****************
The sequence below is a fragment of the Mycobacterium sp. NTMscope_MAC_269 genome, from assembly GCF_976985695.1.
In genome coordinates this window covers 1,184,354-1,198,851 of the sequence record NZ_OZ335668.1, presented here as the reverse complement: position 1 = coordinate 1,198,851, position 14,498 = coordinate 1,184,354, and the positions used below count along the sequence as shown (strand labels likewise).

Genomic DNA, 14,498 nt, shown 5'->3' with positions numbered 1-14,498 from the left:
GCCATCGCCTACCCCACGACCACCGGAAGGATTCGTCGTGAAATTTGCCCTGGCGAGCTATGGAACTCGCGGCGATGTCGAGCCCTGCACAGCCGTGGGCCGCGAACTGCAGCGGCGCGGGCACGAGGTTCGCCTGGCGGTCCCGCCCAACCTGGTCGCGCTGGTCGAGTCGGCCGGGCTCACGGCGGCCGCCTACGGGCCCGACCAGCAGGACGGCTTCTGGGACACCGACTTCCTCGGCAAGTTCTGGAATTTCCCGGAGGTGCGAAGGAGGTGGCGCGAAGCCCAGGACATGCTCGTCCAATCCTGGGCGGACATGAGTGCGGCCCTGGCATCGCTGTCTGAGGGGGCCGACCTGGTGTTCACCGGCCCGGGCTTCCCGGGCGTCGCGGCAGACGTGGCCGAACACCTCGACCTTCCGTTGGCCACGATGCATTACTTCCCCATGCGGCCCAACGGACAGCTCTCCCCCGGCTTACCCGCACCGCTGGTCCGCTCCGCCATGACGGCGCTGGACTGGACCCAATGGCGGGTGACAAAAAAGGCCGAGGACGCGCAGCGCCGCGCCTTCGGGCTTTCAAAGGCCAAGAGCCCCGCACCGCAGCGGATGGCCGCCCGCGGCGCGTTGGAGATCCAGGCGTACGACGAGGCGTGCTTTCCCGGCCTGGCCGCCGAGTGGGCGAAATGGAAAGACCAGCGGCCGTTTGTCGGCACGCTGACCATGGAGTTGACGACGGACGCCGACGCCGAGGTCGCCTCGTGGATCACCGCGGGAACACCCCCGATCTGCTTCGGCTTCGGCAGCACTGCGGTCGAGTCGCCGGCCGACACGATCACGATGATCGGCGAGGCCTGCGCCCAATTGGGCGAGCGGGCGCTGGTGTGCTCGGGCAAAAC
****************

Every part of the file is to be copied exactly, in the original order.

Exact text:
The sequence below is a fragment of the Mycobacterium sp. NTMscope_MAC_269 genome, from assembly GCF_976985695.1.
In genome coordinates this window covers 1,184,354-1,198,851 of the sequence record NZ_OZ335668.1, presented here as the reverse complement: position 1 = coordinate 1,198,851, position 14,498 = coordinate 1,184,354, and the positions used below count along the sequence as shown (strand labels likewise).

Genomic DNA, 14,498 nt, shown 5'->3' with positions numbered 1-14,498 from the left:
GCCATCGCCTACCCCACGACCACCGGAAGGATTCGTCGTGAAATTTGCCCTGGCGAGCTATGGAACTCGCGGCGATGTCGAGCCCTGCACAGCCGTGGGCCGCGAACTGCAGCGGCGCGGGCACGAGGTTCGCCTGGCGGTCCCGCCCAACCTGGTCGCGCTGGTCGAGTCGGCCGGGCTCACGGCGGCCGCCTACGGGCCCGACCAGCAGGACGGCTTCTGGGACACCGACTTCCTCGGCAAGTTCTGGAATTTCCCGGAGGTGCGAAGGAGGTGGCGCGAAGCCCAGGACATGCTCGTCCAATCCTGGGCGGACATGAGTGCGGCCCTGGCATCGCTGTCTGAGGGGGCCGACCTGGTGTTCACCGGCCCGGGCTTCCCGGGCGTCGCGGCAGACGTGGCCGAACACCTCGACCTTCCGTTGGCCACGATGCATTACTTCCCCATGCGGCCCAACGGACAGCTCTCCCCCGGCTTACCCGCACCGCTGGTCCGCTCCGCCATGACGGCGCTGGACTGGACCCAATGGCGGGTGACAAAAAAGGCCGAGGACGCGCAGCGCCGCGCCTTCGGGCTTTCAAAGGCCAAGAGCCCCGCACCGCAGCGGATGGCCGCCCGCGGCGCGTTGGAGATCCAGGCGTACGACGAGGCGTGCTTTCCCGGCCTGGCCGCCGAGTGGGCGAAATGGAAAGACCAGCGGCCGTTTGTCGGCACGCTGACCATGGAGTTGACGACGGACGCCGACGCCGAGGTCGCCTCGTGGATCACCGCGGGAACACCCCCGATCTGCTTCGGCTTCGGCAGCACTGCGGTCGAGTCGCCGGCCGACACGATCACGATGATCGGCGAGGCCTGCGCCCAATTGGGCGAGCGGGCGCTGGTGTGCTCGGGCAAAAC